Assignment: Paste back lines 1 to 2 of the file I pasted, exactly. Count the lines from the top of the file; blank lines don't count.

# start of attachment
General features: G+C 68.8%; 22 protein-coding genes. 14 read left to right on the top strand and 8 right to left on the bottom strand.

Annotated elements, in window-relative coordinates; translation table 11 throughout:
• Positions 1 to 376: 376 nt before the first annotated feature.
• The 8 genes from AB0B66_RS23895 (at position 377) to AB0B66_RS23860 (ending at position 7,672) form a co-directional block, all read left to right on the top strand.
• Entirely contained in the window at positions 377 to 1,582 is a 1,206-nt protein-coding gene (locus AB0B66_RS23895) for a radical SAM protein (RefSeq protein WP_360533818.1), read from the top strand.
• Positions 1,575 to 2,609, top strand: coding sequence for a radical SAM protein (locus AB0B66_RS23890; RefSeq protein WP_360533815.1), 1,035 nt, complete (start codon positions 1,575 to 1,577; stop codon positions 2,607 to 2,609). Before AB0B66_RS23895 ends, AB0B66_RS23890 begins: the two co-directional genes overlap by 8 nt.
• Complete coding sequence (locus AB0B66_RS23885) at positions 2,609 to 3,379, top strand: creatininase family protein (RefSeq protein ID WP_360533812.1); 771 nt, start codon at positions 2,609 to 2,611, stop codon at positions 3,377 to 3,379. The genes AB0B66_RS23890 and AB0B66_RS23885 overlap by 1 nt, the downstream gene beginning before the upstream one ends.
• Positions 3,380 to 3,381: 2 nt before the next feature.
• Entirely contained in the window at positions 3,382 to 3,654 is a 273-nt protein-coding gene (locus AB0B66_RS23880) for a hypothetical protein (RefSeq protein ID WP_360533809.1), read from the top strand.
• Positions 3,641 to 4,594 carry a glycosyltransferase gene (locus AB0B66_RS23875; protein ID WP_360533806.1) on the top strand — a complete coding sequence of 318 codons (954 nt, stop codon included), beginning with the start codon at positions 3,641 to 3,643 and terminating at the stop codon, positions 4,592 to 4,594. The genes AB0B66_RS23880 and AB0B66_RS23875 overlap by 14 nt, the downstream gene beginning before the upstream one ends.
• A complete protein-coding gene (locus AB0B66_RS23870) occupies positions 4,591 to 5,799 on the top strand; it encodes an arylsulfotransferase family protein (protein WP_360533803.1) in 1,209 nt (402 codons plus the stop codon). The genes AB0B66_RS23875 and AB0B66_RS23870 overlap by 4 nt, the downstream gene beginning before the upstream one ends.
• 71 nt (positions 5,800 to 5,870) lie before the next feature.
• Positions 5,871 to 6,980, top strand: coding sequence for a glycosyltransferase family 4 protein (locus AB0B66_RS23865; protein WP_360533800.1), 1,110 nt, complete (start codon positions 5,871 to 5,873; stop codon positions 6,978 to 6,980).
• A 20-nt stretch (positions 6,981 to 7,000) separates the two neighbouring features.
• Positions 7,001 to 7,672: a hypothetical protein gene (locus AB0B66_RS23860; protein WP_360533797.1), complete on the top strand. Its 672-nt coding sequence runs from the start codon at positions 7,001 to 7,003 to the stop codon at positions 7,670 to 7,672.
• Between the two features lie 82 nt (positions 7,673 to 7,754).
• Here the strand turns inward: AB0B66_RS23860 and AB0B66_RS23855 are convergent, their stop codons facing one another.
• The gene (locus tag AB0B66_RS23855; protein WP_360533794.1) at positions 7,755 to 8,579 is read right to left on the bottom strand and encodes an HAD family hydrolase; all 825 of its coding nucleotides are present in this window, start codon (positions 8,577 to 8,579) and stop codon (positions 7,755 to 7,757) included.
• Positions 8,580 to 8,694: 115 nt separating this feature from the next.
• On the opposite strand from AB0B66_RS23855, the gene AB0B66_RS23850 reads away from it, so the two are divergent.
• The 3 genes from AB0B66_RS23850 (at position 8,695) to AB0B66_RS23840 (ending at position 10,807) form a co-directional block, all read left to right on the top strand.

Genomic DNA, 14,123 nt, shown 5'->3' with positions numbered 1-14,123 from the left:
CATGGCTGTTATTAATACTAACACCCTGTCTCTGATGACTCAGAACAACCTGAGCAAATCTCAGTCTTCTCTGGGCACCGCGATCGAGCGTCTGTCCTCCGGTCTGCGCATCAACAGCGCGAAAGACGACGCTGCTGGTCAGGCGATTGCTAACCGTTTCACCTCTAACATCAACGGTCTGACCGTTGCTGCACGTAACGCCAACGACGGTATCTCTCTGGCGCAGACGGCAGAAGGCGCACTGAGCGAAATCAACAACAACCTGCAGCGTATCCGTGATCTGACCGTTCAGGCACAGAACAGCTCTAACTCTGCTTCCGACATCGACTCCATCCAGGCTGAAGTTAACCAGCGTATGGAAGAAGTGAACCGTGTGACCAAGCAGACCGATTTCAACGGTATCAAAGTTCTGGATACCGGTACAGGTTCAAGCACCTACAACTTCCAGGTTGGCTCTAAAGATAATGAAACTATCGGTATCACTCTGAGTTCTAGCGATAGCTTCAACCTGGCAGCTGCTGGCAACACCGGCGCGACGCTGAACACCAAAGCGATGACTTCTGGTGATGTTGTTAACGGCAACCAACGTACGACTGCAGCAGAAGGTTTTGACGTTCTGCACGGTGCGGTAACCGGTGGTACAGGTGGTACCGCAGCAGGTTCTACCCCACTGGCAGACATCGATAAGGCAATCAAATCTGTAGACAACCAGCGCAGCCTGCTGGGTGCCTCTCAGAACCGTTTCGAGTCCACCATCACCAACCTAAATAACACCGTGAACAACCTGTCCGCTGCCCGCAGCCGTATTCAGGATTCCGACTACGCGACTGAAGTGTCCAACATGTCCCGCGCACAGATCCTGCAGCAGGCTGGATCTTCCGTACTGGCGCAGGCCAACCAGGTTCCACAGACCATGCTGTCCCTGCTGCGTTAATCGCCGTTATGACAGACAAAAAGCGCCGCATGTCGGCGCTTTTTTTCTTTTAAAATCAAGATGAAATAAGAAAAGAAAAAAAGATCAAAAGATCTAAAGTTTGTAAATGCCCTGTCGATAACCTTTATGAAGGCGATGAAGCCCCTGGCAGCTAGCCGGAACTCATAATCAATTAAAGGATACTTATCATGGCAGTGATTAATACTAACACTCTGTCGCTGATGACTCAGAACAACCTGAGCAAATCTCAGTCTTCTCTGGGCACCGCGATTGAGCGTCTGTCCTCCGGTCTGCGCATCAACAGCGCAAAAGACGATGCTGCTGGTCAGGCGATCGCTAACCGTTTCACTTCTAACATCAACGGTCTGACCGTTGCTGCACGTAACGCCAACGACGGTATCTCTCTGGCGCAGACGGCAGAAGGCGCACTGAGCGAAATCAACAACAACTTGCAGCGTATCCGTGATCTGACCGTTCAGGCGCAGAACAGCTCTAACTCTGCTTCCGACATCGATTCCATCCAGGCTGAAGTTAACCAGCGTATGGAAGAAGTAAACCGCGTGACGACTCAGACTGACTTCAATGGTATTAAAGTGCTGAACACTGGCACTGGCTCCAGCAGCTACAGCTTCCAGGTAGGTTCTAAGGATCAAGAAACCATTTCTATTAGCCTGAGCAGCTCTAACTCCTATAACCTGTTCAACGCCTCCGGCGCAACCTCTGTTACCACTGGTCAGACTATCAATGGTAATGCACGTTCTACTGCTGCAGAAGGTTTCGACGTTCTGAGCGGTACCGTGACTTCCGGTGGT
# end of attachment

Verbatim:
General features: G+C 68.8%; 22 protein-coding genes. 14 read left to right on the top strand and 8 right to left on the bottom strand.

Annotated elements, in window-relative coordinates; translation table 11 throughout: